Anyone who ever watched a WW2 movie with dogfights between fighter planes, then saw Star Wars and Battlestar Galactica will know that dogfights in space are just awesome.
Of course, with no atmosphere, dogfights in space are also not going to happen like the movies. Sorry. Don’t believe me? Others have spent an enormous amount of time thinking on this concept, so get yourself a drink of your choice and head over to Atomic Rockets – make sure you do it on your own time, because if you are genuinely interested, you’ll spend a lot of time there!
Now one reason advanced for fighter planes and aircraft carriers in our history is the problem of horizon, and weapon range. Ships at sea are limited by the curvature of the Earth (radar provides a bit of extra reach); having aircraft to patrol puts your ‘eyes’ massively further out, and equipping them with missiles allows ships to engage the enemy without ever having to fire a shot themselves.
In space, it is argued, there is no maximum range for your weapons (no atmosphere, remember? Energy beams go on forever, and shells / missiles can keep going until they smack into something). The apparent limiting factor for weapons is the amount of ammo you can carry (for shells and missiles) and the amount of heat you can dissipate before you melt (for energy beams).
Likewise, just like the ocean away from a coastline, space is pretty empty. Seriously. Spotting a target against a star field is not difficult, nor is using infrared to pick up the heat radiating from it (don’t believe me? Go back to Atomic Rockets – you missed some bits. I’ll be waiting.).
So, we have weapons with unlimited range, and no limits to visibility. Alas, this spells doom for fighters as we know them, right? I mean, bigger ships with better defenses and armour are so much more survivable, so fighters are a waste of effort, right?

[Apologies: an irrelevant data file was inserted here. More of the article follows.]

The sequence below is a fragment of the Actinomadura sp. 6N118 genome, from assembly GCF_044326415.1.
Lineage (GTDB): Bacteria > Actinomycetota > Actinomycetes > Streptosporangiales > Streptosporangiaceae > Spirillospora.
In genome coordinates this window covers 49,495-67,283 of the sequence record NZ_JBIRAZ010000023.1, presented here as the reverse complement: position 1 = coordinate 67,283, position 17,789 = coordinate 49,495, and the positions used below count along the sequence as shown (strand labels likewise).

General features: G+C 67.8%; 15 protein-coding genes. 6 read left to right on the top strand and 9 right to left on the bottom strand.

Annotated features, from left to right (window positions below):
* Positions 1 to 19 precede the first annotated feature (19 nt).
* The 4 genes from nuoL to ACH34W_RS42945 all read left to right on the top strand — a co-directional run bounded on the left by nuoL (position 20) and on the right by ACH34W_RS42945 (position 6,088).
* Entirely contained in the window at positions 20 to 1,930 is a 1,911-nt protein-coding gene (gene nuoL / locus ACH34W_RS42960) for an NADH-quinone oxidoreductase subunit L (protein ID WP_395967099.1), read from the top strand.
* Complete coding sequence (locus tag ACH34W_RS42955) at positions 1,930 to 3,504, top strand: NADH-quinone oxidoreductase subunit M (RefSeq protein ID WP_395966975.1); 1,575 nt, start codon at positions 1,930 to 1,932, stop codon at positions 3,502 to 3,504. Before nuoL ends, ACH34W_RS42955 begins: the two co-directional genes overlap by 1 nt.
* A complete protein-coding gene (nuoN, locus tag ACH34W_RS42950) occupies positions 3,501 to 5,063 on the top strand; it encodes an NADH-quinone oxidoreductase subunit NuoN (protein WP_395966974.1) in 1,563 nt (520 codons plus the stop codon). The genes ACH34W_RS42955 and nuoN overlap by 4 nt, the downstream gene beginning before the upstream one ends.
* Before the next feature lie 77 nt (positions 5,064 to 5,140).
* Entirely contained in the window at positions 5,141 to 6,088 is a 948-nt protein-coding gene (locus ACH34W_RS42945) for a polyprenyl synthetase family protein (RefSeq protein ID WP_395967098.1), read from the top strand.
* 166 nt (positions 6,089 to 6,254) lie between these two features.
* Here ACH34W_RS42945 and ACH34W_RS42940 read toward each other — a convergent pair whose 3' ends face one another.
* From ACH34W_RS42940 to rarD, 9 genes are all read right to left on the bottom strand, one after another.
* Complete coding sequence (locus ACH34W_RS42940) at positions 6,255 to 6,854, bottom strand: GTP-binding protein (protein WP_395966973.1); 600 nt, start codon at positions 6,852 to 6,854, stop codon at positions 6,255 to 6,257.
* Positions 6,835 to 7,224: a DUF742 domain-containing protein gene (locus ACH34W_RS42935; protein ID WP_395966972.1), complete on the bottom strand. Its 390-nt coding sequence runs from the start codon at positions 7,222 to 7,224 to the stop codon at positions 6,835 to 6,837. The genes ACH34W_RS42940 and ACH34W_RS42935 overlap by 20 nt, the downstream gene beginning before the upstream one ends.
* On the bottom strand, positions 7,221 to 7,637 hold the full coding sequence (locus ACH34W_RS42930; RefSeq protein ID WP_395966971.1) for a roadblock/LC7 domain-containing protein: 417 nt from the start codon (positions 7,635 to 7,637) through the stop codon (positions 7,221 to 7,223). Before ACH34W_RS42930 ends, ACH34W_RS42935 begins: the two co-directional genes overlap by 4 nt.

Because nobody has been able to prove Einstein wrong, nothing can go faster than light. Yeah yeah, I know, it’s science fiction, but hey – let’s at least accept that science has a role to play. Targets obviously don’t WANT to be hit, so they are going to be manoevring – where your target was at the time of firing may not be where it will be when your ravening beam of directed energy crosses the gulf of space. So to try and hit your target, you need to predict an area, a patch of space that it is most likely to be in, and fill that area with shells / missiles / laser beams / coilgun accelerated titanium skulled frogs, or whatever. It’s called deflection, and fighter pilots have been doing it in dogfights since the first pistol was carried aloft in a flimsy craft in WW1.
Now, I’m not an engineer but I can pretty much bet that due to ammuntion constraints / recharge rates / heat dumping, that area is going to be pretty small, unless you accept very low probabilities of a hit.
Big ships are going to be less able to manouevre (well, maybe not, they may have bigger motors, but don’t bugger up the narrative flow NOW of all times), so if they want to keep their own chances of being hit down, they have to maintain a longer range. Fighter class ships will be lighter and zippier, so they can keep that chance of being hit at an impressive minimum.
Here is where it gets clever. The fighter can pick a range near the big ships where it is unlikely that they can be hit, but the target, being so much larger, is still well within the fighter’s engagement envelope. And even if they can’t carry heavy beam weapons (unless they are powererd by fusion collapses, but that is part of my story so you’ll have to wait for that one) they can carry enough shipkilling missiles that they can’t be ignored. Nor can their kamikaze capacity.
So what do you, as the target, do? Why, carry your own fighters of course, that can go out there and keep the enemy away from that engagement range sweet spot. And lo and behold, fighters are BACK!